The Researcher Managed to Turn Antiviruses and EDR into Wipers
A specialist from SafeBreach has figured out how to turn the popular EDR (endpoint detection and response) and Microsoft, SentinelOne, TrendMicro, Avast and AVG antiviruses into wipers. To do this, the expert used the data deletion functionality built into security products.
Or Yair of SafeBreach writes that attackers can exploit the security solutions already in the target system for their destructive attacks.
Let me remind you that we also said about Critical Bug in VMware Products, and also that PoC Exploit for Critical Vulnerability in Fortinet Products Appeared.
This will make attacks stealthier, and hackers won’t have to gain elevated privileges on victim systems. Also, abusing EDR and antivirus to destroy data is a good way to bypass protections, since the ability to delete files in such products is common and is unlikely to attract attention.
Antiviruses and EDR constantly scan the computer’s file system for malicious files, and if they are found, they try to quarantine or delete them. In addition, with real-time protection enabled, the file is automatically scanned upon creation to determine if it is malicious, and if so, it is deleted or quarantined.
Yair’s idea was to create a folder called C:\temp\Windows\System32\drivers and store Mimikatz as ndis.sys in it. Since Mimikatz is detected by most EDR platforms, including Microsoft Defender, it was planned that the file would be marked as malicious when it was created. But before EDR could delete the file, the researcher was going to quickly delete the C:\Temp folder and create a junction from C:\Temp to C:\Windows. Yair believed that in this case EDR would try to delete the legitimate ndis.sys file located in C:\Windows\system32\drivers\ndis.sys.
However, this approach didn’t work because some EDRs prevented further access to the file, including deletion, if it turned out to be malicious. In other cases, EDR detected the deletion of a malicious file, and therefore the software canceled the pending file erasure altogether.
Then Yair decided that it was possible to create a malicious file, keep its handle, leaving it open, and not determine which processes were allowed to write / delete it, so that EDR and antiviruses that detected the file could not erase it. In this case (after detecting the malware and not having the rights to delete the malicious file), the security tools suggested that the researcher approve a system reboot that would release the handle, after which the malicious file would become available for deletion.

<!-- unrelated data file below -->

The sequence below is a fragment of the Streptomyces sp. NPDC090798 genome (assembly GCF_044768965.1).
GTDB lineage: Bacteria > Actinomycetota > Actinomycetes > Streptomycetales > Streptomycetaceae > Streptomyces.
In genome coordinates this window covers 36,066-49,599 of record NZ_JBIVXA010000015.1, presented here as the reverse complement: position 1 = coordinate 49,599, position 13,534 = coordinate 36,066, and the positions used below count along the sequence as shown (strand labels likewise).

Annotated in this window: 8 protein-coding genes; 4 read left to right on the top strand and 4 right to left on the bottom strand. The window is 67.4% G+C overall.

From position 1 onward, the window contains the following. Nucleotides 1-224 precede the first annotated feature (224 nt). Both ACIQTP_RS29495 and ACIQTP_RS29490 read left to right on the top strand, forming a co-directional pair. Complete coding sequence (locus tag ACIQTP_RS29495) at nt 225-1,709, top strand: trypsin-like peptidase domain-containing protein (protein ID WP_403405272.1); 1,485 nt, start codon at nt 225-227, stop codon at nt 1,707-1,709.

The command to delete the file in this case is written to the registry (PendingFileRenameOperations), which actually led to its deletion during the reboot. At the same time, Windows deleted the files “blindly”, following the junction. The expert notes that this method is also effective for bypassing the Controlled Folder Access functionality, which is usually used to protect against ransomware. Such protection will not prevent EDR and antiviruses from deleting user files.
As a result, the researcher created an exploit-wiper, which was named Aikido Wiper. Yair writes that it is undetectable, can be run by unprivileged users to delete data in directories of administrator users, and in the end is capable of making the system unbootable.
Yair tested his viper against 11 security products and found that Microsoft Defender, Defender for Endpoint, SentinelOne EDR, TrendMicro Apex One, Avast Antivirus and AVG Antivirus are vulnerable to such an attack. Failed to fool Palo Alto, Cylance, CrowdStrike, McAfee and BitDefender solutions.
In Aikido Wiper, the expert used exploits for vulnerabilities in Microsoft Defender, Defender for Endpoint and SentinelOne EDR, since they were the easiest to implement in wiper. As a result, Yair notified all affected vendors of his findings (between July and August 2022), and by now they have all released patches.
As a result, the problems were fixed in the following versions of security products:
- Microsoft Malware Protection Engine – 1.1.19700.2 and newer;
- TrendMicro Apex One – Hotfix 23573 and Patch_b11136 and newer;
- Avast and AVG Antivirus – 22.10 and later.
We also recall that the media wrote that Azov Ransomware Wiper Operators Try to Set Up Ukraine and Well-Known Information Security Specialists.